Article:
Let’s be frank. Do we really need another retelling of the Marilyn Monroe story?
Really, is there anyone even remotely interested in learning the details of Norma Jeane Mortensen’s life and career who doesn’t already know it pretty much by heart?
That’s what filmmaker Andrew Dominik, and the rest of us, are up against with Blonde: how to come up with a new package, a fresh way of explaining MM’s stranglehold on the American subconscious? In his adaptation of Joyce Carol Oates’ 2000 novel, Dominik solves most, but not all, of the obvious problems with a heavy handful of style.
Monroe is the all-time champ of “troubled” showbiz celebrities. Dominik parades her troubles across the screen with enough “disjointed, distorted, hallucinatory” glee (those are author Oates’ words) to satisfy the most ghoulish film fanatic.
Nothing bothers Norma Jeane more than the specter of her missing father, leering down from a framed, smudged photo on the wall. Young actor Lily Fisher is also sadly memorable as the poor kid herself.
Through it all, Armas is certifiably gorgeous and her impersonation is spotless. Meanwhile Monroe’s tormentors, notably a pair of Hollywood vultures (Evan Williams, Xavier Samuel), are almost as loathsome as another latter-day sugar daddy, The President (Caspar Phillipson), a JFK-like barbarian who gets hurry-up blow jobs while a Secret Service goon watches.
Life as a world-famous sexual plaything is unbearable. Everyone knows that and yet everyone idolizes Monroe, from the Italian-American housewives in the kitchen of The Ex-Athlete (Bobby Cannavale, channeling Joe DiMaggio) to the crowd of ugly, contorted male faces howling for more skin during the frantic Seven Year Itch subway grate wind-up-the-skirt scene.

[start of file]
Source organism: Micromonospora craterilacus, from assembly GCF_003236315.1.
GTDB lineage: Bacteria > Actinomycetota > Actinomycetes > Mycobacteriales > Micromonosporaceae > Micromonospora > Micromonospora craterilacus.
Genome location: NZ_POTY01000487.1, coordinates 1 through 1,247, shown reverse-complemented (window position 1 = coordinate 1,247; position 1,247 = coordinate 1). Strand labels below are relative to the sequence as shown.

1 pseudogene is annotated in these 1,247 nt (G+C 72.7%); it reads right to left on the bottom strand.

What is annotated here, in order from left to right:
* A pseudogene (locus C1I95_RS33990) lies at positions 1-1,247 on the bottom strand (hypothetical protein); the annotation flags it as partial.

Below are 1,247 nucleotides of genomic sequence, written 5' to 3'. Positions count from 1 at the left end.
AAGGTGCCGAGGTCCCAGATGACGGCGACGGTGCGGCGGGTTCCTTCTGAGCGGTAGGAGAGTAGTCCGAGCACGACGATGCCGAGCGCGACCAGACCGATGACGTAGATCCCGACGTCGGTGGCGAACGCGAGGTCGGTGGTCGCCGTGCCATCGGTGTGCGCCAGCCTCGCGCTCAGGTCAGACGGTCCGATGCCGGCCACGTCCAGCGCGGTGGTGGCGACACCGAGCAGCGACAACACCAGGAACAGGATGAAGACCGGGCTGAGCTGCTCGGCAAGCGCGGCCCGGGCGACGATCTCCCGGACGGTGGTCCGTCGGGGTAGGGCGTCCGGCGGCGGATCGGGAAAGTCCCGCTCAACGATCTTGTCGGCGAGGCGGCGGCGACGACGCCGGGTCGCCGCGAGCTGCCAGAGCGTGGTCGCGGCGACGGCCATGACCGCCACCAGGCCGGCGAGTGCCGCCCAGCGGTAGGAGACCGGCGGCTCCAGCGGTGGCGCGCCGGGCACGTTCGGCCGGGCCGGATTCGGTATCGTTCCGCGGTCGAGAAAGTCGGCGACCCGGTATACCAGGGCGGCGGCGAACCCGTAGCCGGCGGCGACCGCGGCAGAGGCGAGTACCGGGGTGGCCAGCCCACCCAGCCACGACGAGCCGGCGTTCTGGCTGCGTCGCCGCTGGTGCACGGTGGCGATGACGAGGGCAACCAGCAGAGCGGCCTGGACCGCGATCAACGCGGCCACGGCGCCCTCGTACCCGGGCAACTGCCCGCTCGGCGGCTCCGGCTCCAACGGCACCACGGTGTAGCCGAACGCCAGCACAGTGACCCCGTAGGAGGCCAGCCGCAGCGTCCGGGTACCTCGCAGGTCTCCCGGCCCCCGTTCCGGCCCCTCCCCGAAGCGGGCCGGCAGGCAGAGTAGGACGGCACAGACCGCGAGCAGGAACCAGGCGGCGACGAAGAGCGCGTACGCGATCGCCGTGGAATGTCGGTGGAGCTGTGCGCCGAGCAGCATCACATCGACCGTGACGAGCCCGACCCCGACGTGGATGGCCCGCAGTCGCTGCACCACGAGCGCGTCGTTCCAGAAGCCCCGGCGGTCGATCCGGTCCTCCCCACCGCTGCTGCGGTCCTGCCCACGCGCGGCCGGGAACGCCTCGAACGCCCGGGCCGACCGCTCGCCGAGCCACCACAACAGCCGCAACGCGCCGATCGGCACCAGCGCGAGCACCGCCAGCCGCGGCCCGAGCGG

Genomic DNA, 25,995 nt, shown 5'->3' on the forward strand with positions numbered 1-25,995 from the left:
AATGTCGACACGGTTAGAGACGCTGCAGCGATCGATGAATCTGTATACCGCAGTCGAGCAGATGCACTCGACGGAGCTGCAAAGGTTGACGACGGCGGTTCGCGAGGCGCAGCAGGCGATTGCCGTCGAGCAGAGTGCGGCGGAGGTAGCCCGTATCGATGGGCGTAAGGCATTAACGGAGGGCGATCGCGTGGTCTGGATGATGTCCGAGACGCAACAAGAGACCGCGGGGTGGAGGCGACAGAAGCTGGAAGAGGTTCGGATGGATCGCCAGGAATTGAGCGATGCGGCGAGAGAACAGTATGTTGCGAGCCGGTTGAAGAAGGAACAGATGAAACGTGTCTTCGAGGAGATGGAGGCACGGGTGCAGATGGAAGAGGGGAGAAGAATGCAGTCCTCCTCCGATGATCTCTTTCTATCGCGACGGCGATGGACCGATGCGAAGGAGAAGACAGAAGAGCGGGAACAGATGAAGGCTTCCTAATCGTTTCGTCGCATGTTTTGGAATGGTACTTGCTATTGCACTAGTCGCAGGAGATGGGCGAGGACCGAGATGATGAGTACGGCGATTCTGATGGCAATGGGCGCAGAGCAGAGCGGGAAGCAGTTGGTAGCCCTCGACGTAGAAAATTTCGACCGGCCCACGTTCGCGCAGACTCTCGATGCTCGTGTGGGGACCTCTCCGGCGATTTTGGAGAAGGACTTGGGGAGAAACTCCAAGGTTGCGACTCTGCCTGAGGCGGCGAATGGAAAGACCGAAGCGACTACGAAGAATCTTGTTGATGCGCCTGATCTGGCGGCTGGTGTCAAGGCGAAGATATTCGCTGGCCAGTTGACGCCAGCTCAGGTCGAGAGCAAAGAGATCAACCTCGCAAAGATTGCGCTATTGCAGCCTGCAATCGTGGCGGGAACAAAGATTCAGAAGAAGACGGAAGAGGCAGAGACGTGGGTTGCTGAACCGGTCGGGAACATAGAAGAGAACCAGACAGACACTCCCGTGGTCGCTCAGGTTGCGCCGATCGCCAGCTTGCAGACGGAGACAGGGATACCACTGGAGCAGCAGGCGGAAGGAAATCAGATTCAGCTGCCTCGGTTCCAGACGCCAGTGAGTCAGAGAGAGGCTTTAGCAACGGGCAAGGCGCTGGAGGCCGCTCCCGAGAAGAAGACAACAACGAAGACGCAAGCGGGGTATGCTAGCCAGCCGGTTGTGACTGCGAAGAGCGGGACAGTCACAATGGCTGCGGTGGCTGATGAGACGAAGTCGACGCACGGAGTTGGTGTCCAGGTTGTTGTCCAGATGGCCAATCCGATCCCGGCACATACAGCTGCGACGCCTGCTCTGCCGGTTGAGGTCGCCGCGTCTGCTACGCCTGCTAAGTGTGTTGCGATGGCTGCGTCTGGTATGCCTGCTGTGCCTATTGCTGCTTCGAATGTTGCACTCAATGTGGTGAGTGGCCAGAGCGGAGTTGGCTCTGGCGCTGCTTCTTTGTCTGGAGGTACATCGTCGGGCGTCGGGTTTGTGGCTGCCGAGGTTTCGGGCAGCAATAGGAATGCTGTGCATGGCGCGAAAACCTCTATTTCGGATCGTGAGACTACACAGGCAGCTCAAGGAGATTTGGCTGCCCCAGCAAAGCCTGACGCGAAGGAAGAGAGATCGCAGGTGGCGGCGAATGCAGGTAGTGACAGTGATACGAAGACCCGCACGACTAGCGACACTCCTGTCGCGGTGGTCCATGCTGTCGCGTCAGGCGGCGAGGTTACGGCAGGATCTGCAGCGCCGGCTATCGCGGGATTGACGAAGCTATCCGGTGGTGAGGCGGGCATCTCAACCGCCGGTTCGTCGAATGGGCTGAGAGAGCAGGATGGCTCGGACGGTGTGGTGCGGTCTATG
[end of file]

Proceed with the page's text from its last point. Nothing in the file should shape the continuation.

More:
One lover who seems to understand Monroe is The Playwright, aka Arthur Miller (Adrien Brody), who like everyone else is astounded that this “dumb blonde” has actually read Chekhov. He believes in her, despite her inadequacy jitters and pills. As if to console us for witnessing such distress, the music score by Nick Cave and Warren Ellis is absolutely gorgeous, to go along with Chayse Irvin’s cinematography.
Blonde is part of the reason why some people distrust movies. Real life never quite measures up to the dream, especially when the dream is wrapped up in the story of the sexiest, most irresistible star of them all. Blame Daddy.